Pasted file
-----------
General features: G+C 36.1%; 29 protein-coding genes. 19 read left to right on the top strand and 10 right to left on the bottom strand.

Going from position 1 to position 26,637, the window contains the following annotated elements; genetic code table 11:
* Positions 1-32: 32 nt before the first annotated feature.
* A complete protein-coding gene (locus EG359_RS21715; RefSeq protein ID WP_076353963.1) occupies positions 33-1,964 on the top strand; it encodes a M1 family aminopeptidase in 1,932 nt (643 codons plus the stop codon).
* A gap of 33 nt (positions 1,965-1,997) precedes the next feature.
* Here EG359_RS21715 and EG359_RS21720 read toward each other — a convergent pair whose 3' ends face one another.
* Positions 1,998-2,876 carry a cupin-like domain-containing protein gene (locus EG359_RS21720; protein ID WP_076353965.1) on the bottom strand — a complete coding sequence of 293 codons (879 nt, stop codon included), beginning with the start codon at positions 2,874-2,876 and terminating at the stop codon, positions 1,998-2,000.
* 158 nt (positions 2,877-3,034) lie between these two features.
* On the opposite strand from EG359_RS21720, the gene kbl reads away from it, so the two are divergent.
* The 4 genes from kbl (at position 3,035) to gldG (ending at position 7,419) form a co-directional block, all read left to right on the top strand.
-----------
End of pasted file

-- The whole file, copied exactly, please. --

General features: G+C 36.1%; 29 protein-coding genes. 19 read left to right on the top strand and 10 right to left on the bottom strand.

Going from position 1 to position 26,637, the window contains the following annotated elements; genetic code table 11:
* Positions 1-32: 32 nt before the first annotated feature.
* A complete protein-coding gene (locus EG359_RS21715; RefSeq protein ID WP_076353963.1) occupies positions 33-1,964 on the top strand; it encodes a M1 family aminopeptidase in 1,932 nt (643 codons plus the stop codon).
* A gap of 33 nt (positions 1,965-1,997) precedes the next feature.
* Here EG359_RS21715 and EG359_RS21720 read toward each other — a convergent pair whose 3' ends face one another.
* Positions 1,998-2,876 carry a cupin-like domain-containing protein gene (locus EG359_RS21720; protein ID WP_076353965.1) on the bottom strand — a complete coding sequence of 293 codons (879 nt, stop codon included), beginning with the start codon at positions 2,874-2,876 and terminating at the stop codon, positions 1,998-2,000.
* 158 nt (positions 2,877-3,034) lie between these two features.
* On the opposite strand from EG359_RS21720, the gene kbl reads away from it, so the two are divergent.
* The 4 genes from kbl (at position 3,035) to gldG (ending at position 7,419) form a co-directional block, all read left to right on the top strand.